Government Shutdown: The Wall Now and Later

Nick Bozenhard, Herald Contributor

After 35 days of a closed federal government, the effects are being felt by all manner of the public. Over this shutdown period, many federally funded and controlled businesses were left without the required oversight and monetary budget.

For example, a member of my family, who is part of the U.S. Coast Guard, was left without a salary while out on patrol for this long length of time. She was required to take loans to continue paying for the apartment she needed to maintain as a residency.

Meanwhile, during this 35-day postponement of a debate over a budget increase, the overall cost of this productivity impediment was estimated to be $6 billion. This is $300 million higher than President Trump’s border wall proposition. The reason why the shutdown cost such an exorbitant amount of money is due to the 380,000 employees who have to be paid for this period in which no work was done, as well as the uncollected tax revenue of businesses. 

Overall, if the democratic party were to concede to the construction of the border wall, this dispute would then have cost the American public over $11 billion. Meanwhile, it has been reported that a border wall of this magnitude will disrupt migration patterns of 1,506 animals and plants.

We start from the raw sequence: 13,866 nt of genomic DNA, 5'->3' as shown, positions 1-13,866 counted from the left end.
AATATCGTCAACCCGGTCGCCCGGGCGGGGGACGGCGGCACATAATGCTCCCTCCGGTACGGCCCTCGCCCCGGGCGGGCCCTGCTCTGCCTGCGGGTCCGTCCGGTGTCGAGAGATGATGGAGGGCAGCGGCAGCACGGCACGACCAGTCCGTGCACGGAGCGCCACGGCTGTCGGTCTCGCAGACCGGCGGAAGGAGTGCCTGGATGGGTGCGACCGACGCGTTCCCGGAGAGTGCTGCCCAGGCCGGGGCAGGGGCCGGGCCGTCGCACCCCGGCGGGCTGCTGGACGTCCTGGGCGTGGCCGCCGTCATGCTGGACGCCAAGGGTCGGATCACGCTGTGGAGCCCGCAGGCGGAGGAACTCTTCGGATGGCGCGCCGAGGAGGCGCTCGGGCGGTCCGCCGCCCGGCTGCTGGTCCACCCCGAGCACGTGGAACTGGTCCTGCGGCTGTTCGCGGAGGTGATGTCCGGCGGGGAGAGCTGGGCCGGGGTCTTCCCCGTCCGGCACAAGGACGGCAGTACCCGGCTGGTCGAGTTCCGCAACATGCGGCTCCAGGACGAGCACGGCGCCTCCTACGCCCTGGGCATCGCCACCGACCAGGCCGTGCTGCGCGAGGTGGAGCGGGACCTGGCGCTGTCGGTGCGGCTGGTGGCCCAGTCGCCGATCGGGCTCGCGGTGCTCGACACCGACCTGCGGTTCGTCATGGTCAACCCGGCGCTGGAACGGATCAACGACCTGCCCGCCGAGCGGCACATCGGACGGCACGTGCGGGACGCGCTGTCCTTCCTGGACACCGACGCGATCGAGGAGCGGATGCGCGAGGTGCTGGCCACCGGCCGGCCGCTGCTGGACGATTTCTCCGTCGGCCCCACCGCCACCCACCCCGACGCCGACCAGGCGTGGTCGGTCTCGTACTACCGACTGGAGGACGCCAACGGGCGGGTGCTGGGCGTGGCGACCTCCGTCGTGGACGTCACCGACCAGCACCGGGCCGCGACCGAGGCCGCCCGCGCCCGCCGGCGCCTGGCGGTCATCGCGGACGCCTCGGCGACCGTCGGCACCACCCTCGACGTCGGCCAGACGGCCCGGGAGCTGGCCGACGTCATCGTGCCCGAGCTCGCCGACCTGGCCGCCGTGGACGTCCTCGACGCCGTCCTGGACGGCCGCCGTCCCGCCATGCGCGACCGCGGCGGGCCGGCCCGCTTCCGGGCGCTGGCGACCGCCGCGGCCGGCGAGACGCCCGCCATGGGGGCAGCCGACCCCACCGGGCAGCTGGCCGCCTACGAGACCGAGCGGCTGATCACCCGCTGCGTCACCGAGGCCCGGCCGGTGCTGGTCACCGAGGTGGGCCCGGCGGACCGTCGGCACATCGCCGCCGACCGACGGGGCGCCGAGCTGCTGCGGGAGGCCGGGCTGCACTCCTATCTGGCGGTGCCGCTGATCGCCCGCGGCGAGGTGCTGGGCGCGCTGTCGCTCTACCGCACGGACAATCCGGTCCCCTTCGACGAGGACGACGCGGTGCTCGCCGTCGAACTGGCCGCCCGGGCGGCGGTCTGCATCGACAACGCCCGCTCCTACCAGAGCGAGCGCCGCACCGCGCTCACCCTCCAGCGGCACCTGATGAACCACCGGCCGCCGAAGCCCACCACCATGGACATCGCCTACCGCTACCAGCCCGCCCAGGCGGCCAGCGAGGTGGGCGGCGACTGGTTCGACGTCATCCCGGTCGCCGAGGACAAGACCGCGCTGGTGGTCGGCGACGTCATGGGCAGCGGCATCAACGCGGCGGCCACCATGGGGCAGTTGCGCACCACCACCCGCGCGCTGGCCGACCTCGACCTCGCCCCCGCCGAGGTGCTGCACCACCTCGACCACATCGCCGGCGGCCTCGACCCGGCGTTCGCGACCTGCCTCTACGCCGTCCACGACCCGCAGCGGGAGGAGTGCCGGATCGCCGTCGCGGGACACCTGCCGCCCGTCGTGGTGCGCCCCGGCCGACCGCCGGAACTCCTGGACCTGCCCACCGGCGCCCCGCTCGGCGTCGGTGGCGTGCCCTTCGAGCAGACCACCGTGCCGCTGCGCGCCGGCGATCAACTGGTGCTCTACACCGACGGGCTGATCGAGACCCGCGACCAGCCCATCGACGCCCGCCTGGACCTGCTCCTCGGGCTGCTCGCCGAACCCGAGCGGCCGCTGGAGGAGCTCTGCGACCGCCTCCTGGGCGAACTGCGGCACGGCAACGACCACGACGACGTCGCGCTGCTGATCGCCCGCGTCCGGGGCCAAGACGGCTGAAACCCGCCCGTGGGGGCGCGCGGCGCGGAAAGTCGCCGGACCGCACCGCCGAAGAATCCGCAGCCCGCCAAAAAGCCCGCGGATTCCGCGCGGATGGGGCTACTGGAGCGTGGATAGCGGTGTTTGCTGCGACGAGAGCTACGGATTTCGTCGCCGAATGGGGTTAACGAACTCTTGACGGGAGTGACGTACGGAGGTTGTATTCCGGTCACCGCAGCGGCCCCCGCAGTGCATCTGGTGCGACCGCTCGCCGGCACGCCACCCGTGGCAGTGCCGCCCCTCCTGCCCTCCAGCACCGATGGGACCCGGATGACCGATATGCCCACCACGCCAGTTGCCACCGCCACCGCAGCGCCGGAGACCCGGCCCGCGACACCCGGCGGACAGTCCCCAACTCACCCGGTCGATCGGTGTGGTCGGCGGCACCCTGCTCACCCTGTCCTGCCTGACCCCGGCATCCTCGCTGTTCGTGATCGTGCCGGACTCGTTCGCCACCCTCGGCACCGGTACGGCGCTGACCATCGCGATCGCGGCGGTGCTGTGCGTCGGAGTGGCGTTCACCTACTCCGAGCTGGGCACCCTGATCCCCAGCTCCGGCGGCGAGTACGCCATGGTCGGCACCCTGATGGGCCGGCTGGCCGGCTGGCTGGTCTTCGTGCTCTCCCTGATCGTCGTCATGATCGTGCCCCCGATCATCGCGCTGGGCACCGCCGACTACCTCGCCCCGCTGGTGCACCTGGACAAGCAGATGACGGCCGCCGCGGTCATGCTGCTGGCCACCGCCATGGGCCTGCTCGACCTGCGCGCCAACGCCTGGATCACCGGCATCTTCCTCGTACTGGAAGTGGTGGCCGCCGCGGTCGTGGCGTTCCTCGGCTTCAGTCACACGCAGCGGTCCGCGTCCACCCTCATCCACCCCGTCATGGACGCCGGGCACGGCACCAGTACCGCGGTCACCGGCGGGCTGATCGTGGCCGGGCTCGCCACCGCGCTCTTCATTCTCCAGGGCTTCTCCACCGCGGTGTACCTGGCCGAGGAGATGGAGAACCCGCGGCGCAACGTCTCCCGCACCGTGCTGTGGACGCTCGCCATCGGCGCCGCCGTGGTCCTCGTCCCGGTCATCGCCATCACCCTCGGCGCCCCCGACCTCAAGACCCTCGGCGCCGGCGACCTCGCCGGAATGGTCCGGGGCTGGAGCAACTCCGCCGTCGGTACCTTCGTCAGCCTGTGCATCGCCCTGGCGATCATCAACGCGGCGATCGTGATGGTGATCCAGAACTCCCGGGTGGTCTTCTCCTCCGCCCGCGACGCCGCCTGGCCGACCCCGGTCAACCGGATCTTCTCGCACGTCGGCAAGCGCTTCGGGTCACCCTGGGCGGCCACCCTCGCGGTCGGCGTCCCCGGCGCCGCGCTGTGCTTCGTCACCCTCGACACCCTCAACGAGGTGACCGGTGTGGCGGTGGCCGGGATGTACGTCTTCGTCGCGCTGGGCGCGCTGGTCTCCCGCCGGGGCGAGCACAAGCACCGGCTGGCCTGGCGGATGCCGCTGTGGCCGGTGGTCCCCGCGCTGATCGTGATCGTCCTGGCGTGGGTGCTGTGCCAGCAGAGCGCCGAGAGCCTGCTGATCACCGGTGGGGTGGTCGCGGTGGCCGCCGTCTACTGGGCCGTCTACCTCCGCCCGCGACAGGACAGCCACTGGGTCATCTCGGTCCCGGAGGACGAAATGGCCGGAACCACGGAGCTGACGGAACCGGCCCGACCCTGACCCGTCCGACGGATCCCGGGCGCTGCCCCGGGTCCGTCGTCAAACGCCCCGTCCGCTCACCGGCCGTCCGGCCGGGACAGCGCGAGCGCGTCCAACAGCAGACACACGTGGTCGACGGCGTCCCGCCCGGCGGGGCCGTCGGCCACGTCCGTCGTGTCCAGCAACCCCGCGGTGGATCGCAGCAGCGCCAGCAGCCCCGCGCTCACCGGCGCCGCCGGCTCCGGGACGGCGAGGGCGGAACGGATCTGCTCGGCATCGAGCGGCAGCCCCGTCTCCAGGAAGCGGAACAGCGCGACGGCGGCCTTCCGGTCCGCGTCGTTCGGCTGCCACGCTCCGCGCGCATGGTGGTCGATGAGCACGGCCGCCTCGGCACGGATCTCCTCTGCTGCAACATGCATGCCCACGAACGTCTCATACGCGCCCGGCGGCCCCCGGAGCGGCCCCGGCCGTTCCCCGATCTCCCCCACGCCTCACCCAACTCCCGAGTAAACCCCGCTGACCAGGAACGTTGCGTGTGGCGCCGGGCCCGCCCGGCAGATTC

The stainless steel design proposed, according to National Geographic, can ignore all manner of environmental laws based on the REAL ID Act that allows Homeland Security to waive the requirement to follow other laws when an act is in the name of “national security.” In this butting of heads between the two political parties, each has thrown out the importance of a wall or lack thereof.

What should probably be clarified is that illegal migration across the border is at a low over the past 18 years according to the number of apprehensions registered along the border. Also, the majority of illegal immigrants are actually from those who remain after their visas expire. In a parting quote on the logic of this wall and the need for the shutdown, Janet Napolitano, former Secretary of Homeland Security, often said, “Show me a 50-foot wall and I will show you a 51-foot ladder.”